The Transporter is similar to a cloud-based storage system in that it will sync your devices and allow you to access what you need when you need it. The major difference between the Transporter and a cloud-based provider like Dropbox is that you won’t pay a monthly subscription for Transporter. Instead you’d buy the device outright.
Buying the device outright has pros and cons. The pro is that you won’t have to worry about yet another monthly payment. The con is that all devices have a shelf life. If you use the Transporter as your only means of storing important files, what happens when it no longer works?
If you like the idea of the Transporter, you have two options: Transporter and Transporter Sync. Transporter can be purchased with or without an internal hard drive (price varies accordingly). It features a USB port for a wireless adapter should you want to go wireless. Transporter is larger and has more options than the Sync. The Sync, which in size and shape looks like a hockey puck, is priced at $99. The Sync uses an external hard drive for storage and sync and must be attached to a network via an Ethernet cable.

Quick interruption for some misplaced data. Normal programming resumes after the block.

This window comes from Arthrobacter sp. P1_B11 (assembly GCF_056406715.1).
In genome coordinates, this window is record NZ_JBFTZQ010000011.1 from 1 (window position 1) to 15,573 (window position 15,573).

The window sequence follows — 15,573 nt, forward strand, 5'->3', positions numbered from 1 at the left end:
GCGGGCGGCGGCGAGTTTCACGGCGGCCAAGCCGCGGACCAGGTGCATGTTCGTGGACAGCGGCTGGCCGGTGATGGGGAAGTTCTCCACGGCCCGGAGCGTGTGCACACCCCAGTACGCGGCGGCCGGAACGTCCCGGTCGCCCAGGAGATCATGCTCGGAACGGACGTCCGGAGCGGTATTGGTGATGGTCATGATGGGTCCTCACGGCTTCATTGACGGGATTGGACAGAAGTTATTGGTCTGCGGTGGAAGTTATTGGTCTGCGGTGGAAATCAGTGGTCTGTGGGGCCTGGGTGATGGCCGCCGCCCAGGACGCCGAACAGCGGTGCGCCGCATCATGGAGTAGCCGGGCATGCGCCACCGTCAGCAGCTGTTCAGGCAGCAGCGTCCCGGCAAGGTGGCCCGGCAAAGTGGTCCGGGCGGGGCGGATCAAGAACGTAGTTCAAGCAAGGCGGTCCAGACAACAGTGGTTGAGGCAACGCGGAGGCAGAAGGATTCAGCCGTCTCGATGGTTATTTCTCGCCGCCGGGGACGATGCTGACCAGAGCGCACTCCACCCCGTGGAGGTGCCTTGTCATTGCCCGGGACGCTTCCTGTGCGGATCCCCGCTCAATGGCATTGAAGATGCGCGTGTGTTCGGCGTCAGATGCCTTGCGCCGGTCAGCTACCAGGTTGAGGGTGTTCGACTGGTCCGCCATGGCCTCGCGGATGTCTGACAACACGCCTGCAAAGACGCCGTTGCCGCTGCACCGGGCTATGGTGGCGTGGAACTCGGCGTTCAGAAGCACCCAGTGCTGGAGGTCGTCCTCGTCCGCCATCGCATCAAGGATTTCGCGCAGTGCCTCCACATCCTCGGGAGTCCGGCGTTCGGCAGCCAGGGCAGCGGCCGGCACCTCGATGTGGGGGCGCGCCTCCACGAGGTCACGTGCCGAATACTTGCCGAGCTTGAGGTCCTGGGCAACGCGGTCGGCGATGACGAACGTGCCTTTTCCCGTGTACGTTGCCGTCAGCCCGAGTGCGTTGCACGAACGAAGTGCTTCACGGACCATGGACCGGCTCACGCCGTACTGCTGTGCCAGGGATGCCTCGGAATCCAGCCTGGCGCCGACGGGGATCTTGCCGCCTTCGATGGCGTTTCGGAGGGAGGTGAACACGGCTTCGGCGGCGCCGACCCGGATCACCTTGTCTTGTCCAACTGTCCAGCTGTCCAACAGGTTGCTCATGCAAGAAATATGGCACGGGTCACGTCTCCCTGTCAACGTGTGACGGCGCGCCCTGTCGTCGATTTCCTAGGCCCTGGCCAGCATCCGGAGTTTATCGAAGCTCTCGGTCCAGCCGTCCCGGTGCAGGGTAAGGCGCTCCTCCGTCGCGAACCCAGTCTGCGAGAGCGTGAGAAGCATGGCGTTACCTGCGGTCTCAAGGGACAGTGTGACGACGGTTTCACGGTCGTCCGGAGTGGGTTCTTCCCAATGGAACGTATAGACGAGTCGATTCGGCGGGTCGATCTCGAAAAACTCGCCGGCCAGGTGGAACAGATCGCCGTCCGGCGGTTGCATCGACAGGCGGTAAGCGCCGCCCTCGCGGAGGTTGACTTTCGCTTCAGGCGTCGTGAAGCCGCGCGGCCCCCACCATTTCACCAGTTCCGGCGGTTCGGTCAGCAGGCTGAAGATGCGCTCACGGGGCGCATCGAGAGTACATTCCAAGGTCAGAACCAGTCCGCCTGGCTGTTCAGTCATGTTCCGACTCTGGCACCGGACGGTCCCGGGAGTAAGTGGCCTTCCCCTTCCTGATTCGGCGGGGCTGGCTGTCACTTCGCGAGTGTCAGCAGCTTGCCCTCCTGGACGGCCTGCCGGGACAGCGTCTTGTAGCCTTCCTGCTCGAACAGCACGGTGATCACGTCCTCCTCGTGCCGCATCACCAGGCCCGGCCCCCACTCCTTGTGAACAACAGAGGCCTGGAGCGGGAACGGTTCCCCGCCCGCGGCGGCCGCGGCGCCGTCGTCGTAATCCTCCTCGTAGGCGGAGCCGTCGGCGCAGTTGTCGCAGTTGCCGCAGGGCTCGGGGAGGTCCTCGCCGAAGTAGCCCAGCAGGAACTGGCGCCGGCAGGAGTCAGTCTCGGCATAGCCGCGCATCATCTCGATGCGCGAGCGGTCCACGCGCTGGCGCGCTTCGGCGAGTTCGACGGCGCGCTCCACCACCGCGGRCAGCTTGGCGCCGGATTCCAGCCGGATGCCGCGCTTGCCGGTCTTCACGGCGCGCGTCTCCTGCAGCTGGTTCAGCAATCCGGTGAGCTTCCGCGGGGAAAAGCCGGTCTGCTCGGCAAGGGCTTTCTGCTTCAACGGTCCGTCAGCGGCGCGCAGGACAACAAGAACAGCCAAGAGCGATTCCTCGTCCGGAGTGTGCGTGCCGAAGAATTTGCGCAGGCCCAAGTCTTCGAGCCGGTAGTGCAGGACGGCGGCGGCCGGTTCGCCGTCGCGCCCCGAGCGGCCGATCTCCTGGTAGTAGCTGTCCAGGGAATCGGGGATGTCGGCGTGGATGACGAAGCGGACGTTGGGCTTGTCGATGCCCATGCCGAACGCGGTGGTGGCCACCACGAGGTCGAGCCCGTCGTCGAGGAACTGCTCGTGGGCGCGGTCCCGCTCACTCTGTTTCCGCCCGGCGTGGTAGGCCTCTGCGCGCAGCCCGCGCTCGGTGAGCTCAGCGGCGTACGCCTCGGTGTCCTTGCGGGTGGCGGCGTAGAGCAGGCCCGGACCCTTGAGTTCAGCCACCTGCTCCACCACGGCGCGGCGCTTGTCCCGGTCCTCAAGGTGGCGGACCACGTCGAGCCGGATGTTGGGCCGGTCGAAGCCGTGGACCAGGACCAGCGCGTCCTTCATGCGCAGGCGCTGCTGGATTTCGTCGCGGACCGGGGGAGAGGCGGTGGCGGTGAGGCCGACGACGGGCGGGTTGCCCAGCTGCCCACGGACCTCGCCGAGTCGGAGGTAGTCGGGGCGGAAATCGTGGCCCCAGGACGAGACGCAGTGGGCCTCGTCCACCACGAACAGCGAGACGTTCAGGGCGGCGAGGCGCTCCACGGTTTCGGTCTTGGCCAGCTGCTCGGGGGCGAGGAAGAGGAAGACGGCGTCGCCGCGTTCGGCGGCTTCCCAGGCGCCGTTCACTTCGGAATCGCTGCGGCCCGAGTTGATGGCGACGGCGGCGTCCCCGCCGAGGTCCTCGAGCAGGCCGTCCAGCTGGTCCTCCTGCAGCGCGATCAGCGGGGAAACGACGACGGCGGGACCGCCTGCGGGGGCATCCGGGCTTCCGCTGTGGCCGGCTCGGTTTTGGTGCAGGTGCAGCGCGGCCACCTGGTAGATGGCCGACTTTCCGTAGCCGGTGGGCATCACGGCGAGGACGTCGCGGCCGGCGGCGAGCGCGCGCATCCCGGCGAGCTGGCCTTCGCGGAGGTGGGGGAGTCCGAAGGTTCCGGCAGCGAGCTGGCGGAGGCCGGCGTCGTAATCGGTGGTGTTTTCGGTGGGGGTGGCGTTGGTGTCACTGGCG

Setting up the Transporter units is pretty simple, though of course Rekall can help with that process. Once setup, either device can be used to share files by essentially copying and pasting a link to a file stored on the device. On the recipient’s end, they will have to do a little manual labor in order to view your shared file, but it’s nothing very complicated.
If a monthly cloud service isn’t something you want to invest in, Transporter might prove to be a good solution for your firm, but don’t forget about the shelf life issue.